One of our recommended books is Other Words for Home by Jasmine Warga

OTHER WORDS FOR HOME


Newbery Honor Book!

A gorgeously written, hopeful middle grade novel in verse about a young girl who must leave Syria to move to the United States, perfect for fans of Jason Reynolds and Aisha Saeed.

Jude never thought she’d be leaving her beloved older brother and father behind, all the way across the ocean in Syria. But when things in her hometown start becoming volatile, Jude and her mother are sent to live in Cincinnati with relatives.

At first, everything in America seems too fast and too loud. The American movies that Jude has always loved haven’t quite prepared her for starting school in the US—and her new label of “Middle Eastern,”

more …

Newbery Honor Book!

A gorgeously written, hopeful middle grade novel in verse about a young girl who must leave Syria to move to the United States, perfect for fans of Jason Reynolds and Aisha Saeed.

Jude never thought she’d be leaving her beloved older brother and father behind, all the way across the ocean in Syria. But when things in her hometown start becoming volatile, Jude and her mother are sent to live in Cincinnati with relatives.

At first, everything in America seems too fast and too loud. The American movies that Jude has always loved haven’t quite prepared her for starting school in the US—and her new label of “Middle Eastern,” an identity she’s never known before.

But this life also brings unexpected surprises—there are new friends, a whole new family, and a school musical that Jude might just try out for. Maybe America, too, is a place where Jude can be seen as she really is.

This lyrical, life-affirming story is about losing and finding home and, most importantly, finding yourself.

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  • Balzer + Bray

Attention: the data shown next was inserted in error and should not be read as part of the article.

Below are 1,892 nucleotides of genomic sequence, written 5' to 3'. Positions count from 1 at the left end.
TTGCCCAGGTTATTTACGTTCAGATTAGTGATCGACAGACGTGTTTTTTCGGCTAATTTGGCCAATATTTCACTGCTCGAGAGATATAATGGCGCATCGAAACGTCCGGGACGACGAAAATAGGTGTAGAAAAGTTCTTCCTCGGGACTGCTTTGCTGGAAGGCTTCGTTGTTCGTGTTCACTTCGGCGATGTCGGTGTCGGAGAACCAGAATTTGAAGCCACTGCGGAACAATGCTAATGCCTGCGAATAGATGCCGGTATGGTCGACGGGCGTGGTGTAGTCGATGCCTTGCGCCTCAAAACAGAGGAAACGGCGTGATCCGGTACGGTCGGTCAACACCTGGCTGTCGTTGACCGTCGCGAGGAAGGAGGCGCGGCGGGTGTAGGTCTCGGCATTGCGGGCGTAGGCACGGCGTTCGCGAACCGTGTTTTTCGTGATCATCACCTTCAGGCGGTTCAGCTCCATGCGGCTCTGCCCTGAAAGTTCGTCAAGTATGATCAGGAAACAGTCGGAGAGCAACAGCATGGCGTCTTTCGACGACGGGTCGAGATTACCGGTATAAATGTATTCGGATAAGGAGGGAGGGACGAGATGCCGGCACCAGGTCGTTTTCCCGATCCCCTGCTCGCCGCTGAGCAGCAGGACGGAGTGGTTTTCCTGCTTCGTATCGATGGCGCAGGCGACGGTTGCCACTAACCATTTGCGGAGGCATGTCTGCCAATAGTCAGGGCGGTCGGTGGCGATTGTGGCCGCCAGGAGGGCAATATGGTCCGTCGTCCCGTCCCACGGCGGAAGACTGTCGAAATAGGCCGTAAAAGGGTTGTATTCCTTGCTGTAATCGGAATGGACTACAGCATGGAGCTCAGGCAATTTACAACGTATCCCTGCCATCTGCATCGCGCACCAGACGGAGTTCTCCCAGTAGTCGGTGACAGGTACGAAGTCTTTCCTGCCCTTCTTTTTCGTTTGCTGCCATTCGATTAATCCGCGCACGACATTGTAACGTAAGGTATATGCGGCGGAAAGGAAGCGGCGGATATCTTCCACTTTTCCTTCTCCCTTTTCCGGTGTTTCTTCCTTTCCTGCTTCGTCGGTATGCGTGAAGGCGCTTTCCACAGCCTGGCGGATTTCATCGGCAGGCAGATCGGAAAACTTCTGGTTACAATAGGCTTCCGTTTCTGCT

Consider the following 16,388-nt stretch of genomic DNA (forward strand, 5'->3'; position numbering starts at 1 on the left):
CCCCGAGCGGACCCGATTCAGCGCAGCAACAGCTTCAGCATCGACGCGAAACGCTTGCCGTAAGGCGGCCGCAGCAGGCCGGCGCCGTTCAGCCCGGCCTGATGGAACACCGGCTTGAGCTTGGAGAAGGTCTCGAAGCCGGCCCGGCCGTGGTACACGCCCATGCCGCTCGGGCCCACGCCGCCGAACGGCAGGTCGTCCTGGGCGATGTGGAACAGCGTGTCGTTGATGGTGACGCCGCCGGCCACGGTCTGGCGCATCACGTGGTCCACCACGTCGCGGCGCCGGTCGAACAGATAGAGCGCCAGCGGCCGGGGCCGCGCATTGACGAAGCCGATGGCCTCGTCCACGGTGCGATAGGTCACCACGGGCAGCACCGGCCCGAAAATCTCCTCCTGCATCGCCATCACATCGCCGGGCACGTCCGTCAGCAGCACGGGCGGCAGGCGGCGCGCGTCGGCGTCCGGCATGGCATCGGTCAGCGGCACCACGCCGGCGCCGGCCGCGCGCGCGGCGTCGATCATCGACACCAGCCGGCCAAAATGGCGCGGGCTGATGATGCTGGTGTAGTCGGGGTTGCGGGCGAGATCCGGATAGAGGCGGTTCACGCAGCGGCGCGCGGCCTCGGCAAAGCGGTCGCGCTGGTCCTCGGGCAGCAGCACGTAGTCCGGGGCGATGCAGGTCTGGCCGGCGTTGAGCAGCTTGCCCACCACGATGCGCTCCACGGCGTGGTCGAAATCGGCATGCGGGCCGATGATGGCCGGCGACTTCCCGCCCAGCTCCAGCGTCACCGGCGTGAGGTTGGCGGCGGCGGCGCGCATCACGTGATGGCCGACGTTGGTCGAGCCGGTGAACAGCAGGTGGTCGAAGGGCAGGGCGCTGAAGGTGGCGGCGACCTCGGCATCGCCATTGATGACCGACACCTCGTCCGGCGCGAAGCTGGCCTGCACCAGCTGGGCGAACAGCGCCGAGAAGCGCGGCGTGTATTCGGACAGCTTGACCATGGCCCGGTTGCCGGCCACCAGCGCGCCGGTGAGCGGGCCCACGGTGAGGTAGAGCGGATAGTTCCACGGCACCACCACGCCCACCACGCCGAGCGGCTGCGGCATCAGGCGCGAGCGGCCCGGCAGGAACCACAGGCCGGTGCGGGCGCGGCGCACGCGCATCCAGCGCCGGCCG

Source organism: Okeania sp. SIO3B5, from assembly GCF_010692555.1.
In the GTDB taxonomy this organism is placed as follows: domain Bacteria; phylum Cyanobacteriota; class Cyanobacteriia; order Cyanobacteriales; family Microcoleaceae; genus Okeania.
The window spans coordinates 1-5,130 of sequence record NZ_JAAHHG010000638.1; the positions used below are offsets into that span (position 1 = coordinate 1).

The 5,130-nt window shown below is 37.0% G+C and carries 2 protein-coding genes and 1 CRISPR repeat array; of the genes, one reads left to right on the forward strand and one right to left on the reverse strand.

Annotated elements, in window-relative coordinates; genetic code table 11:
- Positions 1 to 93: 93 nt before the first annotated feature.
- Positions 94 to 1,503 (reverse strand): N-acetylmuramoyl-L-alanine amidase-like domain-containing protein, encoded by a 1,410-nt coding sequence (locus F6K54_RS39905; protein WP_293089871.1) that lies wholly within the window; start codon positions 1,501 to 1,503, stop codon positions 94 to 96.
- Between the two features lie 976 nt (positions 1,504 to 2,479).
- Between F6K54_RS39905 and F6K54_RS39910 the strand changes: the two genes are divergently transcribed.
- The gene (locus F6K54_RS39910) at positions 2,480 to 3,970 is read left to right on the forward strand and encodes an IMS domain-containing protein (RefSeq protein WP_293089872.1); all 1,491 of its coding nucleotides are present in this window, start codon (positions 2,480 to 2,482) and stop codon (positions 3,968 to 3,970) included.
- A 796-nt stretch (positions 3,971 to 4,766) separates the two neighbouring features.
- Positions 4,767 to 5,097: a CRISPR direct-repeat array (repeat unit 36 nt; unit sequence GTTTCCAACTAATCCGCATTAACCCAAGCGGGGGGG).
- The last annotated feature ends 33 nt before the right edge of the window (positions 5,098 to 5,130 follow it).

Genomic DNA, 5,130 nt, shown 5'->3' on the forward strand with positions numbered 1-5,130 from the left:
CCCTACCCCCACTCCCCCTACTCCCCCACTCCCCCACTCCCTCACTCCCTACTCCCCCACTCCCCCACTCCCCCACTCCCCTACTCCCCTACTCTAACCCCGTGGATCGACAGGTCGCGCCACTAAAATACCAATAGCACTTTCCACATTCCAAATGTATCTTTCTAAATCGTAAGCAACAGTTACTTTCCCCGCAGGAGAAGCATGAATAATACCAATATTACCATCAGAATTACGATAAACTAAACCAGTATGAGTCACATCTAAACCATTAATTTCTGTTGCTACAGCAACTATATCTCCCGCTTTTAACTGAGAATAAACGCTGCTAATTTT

• Paperback
  • May 2019
  • 352 Pages
  • 9780062747808

Buy the Book

$16.99

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About Jasmine Warga

Jasmine Warga is the author of Other Words for Home, credit Ashley SilliesJasmine Warga‘s debut middle grade book, Other Words for Home, is a Newbery Honor Book. She is the author of the novels for teens My Heart and Other Black Holes, which has been translated into over twenty languages, and Here We Are Now. She lives and writes in Cincinnati, Ohio.

Praise

“[In] this timely book… rhythmic lines distill Jude’s deepest emotions…. Warga effectively shows, as she writes in an author’s note, that “children who are fleeing from a war zone… want the same things all of us do—love, understanding, safety, a chance at happiness.” – Publishers Weekly (starred review)

“Warga portrays with extraordinary talent the transformation of a family’s life before and after the war began in Syria.… Her free-verse narration cuts straight to the bone… [and] confront[s] the difficult realities of being Muslim and Arab in the U.S. Poetic, immersive, hopeful.” – Kirkus Reviews (starred review)

“Warga’s middle-grade debut puts its hands around your heart and holds it, ever so gently, so that you’re aware of your own fragility and resilience: just as Jude is while her life changes drastically… Other Words for Home should find its way into every middle-grade reader’s hands.” – ALA Booklist (starred review)

“This powerful middle grade novel explores the complicated concepts of war and corruption, home, family, [and] belonging…. Highly recommended for all libraries, this title will easily find a home next to books like Refugee by Alan Gratz and Inside Out and Back Again by Thanhha Lai.” – School Library Journal (starred review)

“Convincing and authentic, infused with thoughtfulness, humor, determination, and hope…. A realistic portrait of the strength it takes to move to a new country, as well as of the complicated dynamics between first- and second-generation immigrants.” – Horn Book (starred review)

Excerpt

Part One

Changing

 

I.

It is almost summer and everywhere smells like fish,

except for right down by the sea

where if you hold your nose just right

you can smell the sprawling jasmine and the salt water

instead.

In the summer, I always hold my nose to avoid

the stench of fish and

tourists that smell like hairspray

and money and French perfume.

The tourists come from Damascus and Aleppo.

Sometimes even Beirut and Amman.

Once I met a man all the way from Doha.

I asked him about the big skyscrapers that I have heard

reach all the way up to the heavens,

but Baba hushed me quiet before the man could answer me.

Baba does not like for me to talk to

Tourists

Strangers

Men.

He does not want me to talk to anyone that I do not know

and even people that I do know he always says,

Jude, skety,

and so I bite my tongue and it sometimes tastes even worse

than the way the summer fish smell.

Everyone is saying that there will be fewer visitors

from Aleppo this year.

That there is no one left in Aleppo to come.

That everyone who could leave Aleppo already has.

When I ask Mama if this is true, she says,

Jude, skety.